The API will also return a disposable JSON object containing true or false depending on whether or not the requested email address is found to be using a disposable email provider like mailinator.com or trashmail.com.

Example:

{
  [...]
  "disposable": true,
  [...]
}        
                

Disposable Email Services

A disposable email service lets users anonymously create a temporary email addresses that expires after a certain time period and is often used only once for purposes like activating accounts or receiving passwords. Many of these email providers do not require the user to sign up, which makes the inbox of these one-time email addresses publicly visible. We highly advise against including these types of email addresses in your list of recipients.


Quality Score
Free Basic Pro Enterprise

To round off the mailboxlayer validation & verification process the API will return a numeric Quality Score ranging between 0 (Bad) and 1 (Good) reflecting the quality and deliverablity of the requested email address.

Example:

{
  [...]
  "score": 0.8
}        
                

This Quality Score is calculated for each requested email address based on an algorithm that grows smarter which each email address validated and is focused on evaluating three main factors:

  • Appearance: How close does the local or domain part of the email address get to the most valued and highest quality email addresses.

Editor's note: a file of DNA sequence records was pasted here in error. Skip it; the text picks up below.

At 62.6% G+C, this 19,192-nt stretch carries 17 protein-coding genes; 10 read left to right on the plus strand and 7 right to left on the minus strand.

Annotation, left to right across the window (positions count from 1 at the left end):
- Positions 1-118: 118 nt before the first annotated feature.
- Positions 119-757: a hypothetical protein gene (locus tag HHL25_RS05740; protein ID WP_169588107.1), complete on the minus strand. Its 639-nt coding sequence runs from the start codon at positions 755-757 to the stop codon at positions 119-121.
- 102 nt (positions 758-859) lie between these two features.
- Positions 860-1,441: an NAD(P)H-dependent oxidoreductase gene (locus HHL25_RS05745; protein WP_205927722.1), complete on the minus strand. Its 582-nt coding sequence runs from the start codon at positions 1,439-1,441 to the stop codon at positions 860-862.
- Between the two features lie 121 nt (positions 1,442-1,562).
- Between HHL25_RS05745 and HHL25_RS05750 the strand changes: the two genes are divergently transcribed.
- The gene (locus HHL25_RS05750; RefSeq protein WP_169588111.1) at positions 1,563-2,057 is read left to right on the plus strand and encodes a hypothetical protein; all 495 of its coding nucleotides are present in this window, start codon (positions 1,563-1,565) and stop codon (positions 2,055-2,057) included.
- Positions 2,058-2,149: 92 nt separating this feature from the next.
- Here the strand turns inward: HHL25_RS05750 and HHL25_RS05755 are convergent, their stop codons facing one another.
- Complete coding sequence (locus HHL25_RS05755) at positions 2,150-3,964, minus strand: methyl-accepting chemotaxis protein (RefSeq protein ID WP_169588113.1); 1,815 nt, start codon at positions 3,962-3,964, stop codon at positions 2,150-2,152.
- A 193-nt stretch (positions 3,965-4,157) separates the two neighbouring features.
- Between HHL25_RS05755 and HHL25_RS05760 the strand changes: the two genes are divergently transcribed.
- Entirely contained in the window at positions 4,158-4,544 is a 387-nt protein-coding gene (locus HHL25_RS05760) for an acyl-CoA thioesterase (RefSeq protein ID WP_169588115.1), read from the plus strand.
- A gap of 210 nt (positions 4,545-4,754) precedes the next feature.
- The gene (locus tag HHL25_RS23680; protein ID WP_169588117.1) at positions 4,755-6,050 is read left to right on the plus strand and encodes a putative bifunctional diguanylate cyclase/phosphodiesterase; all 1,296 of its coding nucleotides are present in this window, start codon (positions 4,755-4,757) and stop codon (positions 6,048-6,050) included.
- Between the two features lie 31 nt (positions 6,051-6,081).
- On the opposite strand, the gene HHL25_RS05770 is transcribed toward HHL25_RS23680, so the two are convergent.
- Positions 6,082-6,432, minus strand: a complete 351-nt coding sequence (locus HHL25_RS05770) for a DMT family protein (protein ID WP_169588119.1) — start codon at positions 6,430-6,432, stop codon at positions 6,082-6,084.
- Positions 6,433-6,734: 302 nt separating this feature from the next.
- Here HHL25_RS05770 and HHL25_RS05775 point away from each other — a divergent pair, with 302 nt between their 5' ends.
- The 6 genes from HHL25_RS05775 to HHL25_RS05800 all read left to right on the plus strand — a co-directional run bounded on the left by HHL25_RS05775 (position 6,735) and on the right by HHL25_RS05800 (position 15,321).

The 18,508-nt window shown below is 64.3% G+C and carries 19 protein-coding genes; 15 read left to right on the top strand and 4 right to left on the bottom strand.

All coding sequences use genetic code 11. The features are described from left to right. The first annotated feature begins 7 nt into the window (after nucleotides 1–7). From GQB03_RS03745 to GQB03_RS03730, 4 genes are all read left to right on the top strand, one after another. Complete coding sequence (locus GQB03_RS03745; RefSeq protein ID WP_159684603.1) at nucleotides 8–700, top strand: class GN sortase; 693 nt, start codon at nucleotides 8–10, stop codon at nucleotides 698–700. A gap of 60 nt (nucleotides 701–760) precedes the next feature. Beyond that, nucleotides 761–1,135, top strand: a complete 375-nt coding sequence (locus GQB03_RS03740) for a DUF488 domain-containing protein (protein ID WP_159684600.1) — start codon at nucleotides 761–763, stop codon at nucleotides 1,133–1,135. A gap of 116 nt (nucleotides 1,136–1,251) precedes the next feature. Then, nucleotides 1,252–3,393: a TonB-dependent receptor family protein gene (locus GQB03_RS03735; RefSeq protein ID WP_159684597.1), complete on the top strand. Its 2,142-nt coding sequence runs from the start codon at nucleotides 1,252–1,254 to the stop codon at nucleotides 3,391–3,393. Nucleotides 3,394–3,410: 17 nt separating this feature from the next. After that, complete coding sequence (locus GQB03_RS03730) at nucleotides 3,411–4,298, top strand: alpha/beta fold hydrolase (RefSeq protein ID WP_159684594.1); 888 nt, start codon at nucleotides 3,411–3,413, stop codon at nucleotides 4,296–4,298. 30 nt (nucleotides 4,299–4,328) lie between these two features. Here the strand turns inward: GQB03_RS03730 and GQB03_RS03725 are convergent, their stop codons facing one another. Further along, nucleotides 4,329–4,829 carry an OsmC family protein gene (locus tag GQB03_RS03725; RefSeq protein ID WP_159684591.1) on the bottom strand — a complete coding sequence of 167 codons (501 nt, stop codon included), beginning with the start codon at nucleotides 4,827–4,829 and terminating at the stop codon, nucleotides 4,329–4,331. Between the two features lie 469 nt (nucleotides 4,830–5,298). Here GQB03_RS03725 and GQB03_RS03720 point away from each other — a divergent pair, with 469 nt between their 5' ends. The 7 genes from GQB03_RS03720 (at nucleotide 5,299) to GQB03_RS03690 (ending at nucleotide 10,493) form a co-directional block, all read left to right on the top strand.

• Deliverablity: Is the general email syntax valid. Does the SMTP check find the requested email address to actually exist.

  • Background: Is the requested email address associated with a free or disposable email provider. Does it point to a role.

Since the validity of the numeric quality score strongly depends on which type of email approach you are making, it is not possible to define clear lines between "worth sending to" and "not worth sending to". However, here are some guidelines that make sense ot us:

For transactional email:


Score Quality
1.00-0.65 Good
0.64-0.33 Medium
0.32-0.00 Bad

For marketing email:


Score Quality
1.00-0.80 Good
0.79-0.49 Medium
0.48-0.00 Bad

Please note: The Quality Score solely serves as an indicator and should not be the only decisive factor when determing whether ot not to send to an email address.


Code Examples

PHP (cURL)

Verify email address:

Find below a simple way of using PHP (cURL) to verify an email address:

// set API Access Key
$access_key = 'YOUR_ACCESS_KEY';

// set email address
$email_address = 'support@apilayer.com';

// Initialize CURL:
$ch = curl_init('http://apilayer.net/api/check?access_key='.$access_key.'&email='.$email_address.'');  
curl_setopt($ch, CURLOPT_RETURNTRANSFER, true);

// Store the data:
$json = curl_exec($ch);
curl_close($ch);

// Decode JSON response:
$validationResult = json_decode($json, true);

// Access and use your preferred validation result objects
$validationResult['format_valid'];
$validationResult['smtp_check'];
$validationResult['score'];
                

JavaScript (jQuery.ajax)

Verify email address:

Find below a simple way of using jQuery.ajax to verify an email address:

// set endpoint and your access key
var access_key = 'YOUR_ACCESS_KEY';
var email_address = 'support@apilayer.com';

// verify email address via AJAX call
$.ajax({
    url: 'http://apilayer.net/api/check?access_key=' + access_key + '&email=' + email_address,   
    dataType: 'jsonp',
    success: function(json) {

    // Access and use your preferred validation result objects
    console.log(json.format_valid);
    console.log(json.smtp_check);
    console.log(json.score);
                
    }
});
                

Please note: In this example, the use of JSONP is entirely optional.